What I Learned From Jonny Bevan – Soho Theatre, London – until 12 March 2016
The Caucasian Chalk Circle – Brockley Jack Studio, London – until 12 March 2016
Is revolution in the air? Or, are we all so broken and defeated by rising costs and a falling quality of life that all we can do is complain bitterly? Perhaps a bit of both? In any case, this is not the first time that I wonder if theatre is responding to the liberal sense of disaffection recently.
Shortly before Christmas I questioned Dominic Cavendish’s assertion that theatre isn’t political enough, and my sentiment still stands, particularly after the coincidence of seeing two highly charged political pieces two nights in a row. Fringe theatre, like grassroots politics, is a place of community, a catalyst for change, and the foundations of revolt, as seen in Lazarus Theatre Company’s The Caucasian Chalk Circle (pictured) and Luke Wright’s What I Learned From Johnny Bevan.
1997. The eve of the general election. Nick, who’s studying English Literature at a nameless uni stays up all night with his best mate, poet Johnny Bevan, to watch Tony Blair win. It’s the dawn of a new era and change is coming for the working class long oppressed by Thatcherite rule. Fast forward fifteen years and Nick’s a journalist in London, but Johnny’s student aspirations didn’t come to fruition, and neither have Tony Blair’s. The story of these two lads’ friendship, written and performed by Luke Wright in a blaze of fiery spoken word, is an hour long tale of youthful vigour soured by the realities of adult life. Wright’s delivery and writing is fervent, topical and no moment is out of place in the trendy and on-point What I Learned From Johnny Bevan.
South of the river, an older revolution is taking place. In Soviet Russia, a group of peasants stages a play about a servant girl in Georgia raising the governor’s newborn baby that was abandoned during the family’s escape from a war zone. After a perilous journey, sacrifice for the sake of the infant, and a regime change, everything is put right again by a citizen judge. Lazarus Theatre Company, with its trademarks of a large cast and striking visuals, draws parallels between Brecht’s The Caucasian Chalk Circle and the despair of modern life – but “change is hope”. Energetic and in the round, the characters rally the audience to their side like they do in Wright’s monologue.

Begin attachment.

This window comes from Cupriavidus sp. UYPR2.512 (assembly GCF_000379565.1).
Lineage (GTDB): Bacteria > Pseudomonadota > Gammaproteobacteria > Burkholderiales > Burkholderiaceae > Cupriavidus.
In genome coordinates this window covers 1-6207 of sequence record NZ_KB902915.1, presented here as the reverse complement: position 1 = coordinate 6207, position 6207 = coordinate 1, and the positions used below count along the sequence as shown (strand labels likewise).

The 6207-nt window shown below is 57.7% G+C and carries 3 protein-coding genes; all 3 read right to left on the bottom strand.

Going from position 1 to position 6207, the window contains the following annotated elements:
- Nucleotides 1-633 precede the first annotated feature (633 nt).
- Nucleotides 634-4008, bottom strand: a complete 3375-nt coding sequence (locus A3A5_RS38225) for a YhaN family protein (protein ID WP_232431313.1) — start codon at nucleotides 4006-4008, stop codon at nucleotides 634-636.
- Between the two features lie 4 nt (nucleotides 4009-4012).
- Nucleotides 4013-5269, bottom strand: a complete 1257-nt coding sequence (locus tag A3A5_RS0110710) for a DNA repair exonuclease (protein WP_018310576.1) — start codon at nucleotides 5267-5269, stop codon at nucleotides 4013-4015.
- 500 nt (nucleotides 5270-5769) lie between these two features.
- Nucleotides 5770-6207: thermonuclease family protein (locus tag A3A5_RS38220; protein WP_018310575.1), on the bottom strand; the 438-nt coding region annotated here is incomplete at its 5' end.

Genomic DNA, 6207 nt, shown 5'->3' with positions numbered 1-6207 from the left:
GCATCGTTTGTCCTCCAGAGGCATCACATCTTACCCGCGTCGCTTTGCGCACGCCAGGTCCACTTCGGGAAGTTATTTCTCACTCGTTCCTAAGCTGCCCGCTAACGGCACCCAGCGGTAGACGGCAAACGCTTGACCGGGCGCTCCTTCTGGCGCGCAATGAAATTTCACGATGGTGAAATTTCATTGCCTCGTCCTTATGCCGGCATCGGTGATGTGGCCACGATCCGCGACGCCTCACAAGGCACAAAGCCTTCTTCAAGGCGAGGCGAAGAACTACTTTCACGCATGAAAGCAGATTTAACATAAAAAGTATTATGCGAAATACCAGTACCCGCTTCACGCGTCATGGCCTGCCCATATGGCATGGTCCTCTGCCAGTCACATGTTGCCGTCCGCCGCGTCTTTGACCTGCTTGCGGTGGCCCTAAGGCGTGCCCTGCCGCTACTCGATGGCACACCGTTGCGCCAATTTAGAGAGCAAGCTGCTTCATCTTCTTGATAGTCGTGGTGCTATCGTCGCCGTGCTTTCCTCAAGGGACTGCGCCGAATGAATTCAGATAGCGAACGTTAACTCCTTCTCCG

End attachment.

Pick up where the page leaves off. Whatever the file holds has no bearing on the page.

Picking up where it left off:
There’s optimism in both productions as well as despair, and an underlying current of discontent with the state of the UK’s current socio-political trajectory. Both display humanity’s capability for selflessness and selfishness, and the feeling that nothing has changed from Soviet ruled Eastern Europe, to Labour’s late-90’s victory, to present unviable economic conditions and Tory tyranny. We are undeniably flawed with a fickleness vulnerable to power and money, but as a society we are also deeply unhappy and feel that we lack the power to affect change. This sentiment now seems to be emerging in fringe theatre.
Though completely different in form and structure, both What I Learned From Johnny Bevan and The Caucasian Chalk Circle have plenty to say about the contemporary world from similar angles. What I Learned From Johnny Bevan is the better of the two productions, and the more progressive. A solo performance delivered in spoken word accompanied by charcoal and watercolour landscape projections, most of the imagery in Wright’s language is precise and evocative. Brecht’s well-known play is linguistically stilted and stuffy in contrast, but it’s characters are just as colourful.
Performance poet Luke Wright is a singular tour de force and What I Learned From Johnny Bevan is politically charged and practically flawless. Lazarus Theatre’s performances vary, but of the ten-strong ensemble, no one was particularly strong or weak. Their choreography is well-rehearsed but director Ricky Dukes normally powerful movement sequences lack impact in the round. The set components take up a lot of space and are used well occasionally, but otherwise clutter the stage with bright, industrial chaos. Neil McKeown’s sound design hints at atmosphere and mood, but is much too quiet to add the impact it could. It’s certainly not a bad production, but neither is it one of Lazarus’ stronger ones.
If theatre is a mirror held up to the world, then evidence is increasing that change is imminent. But what form will it take? Will the people rally as in The Caucasian Chalk Circle or will we either sell out or run away from it all like Nick or Johnny? Only time will tell.
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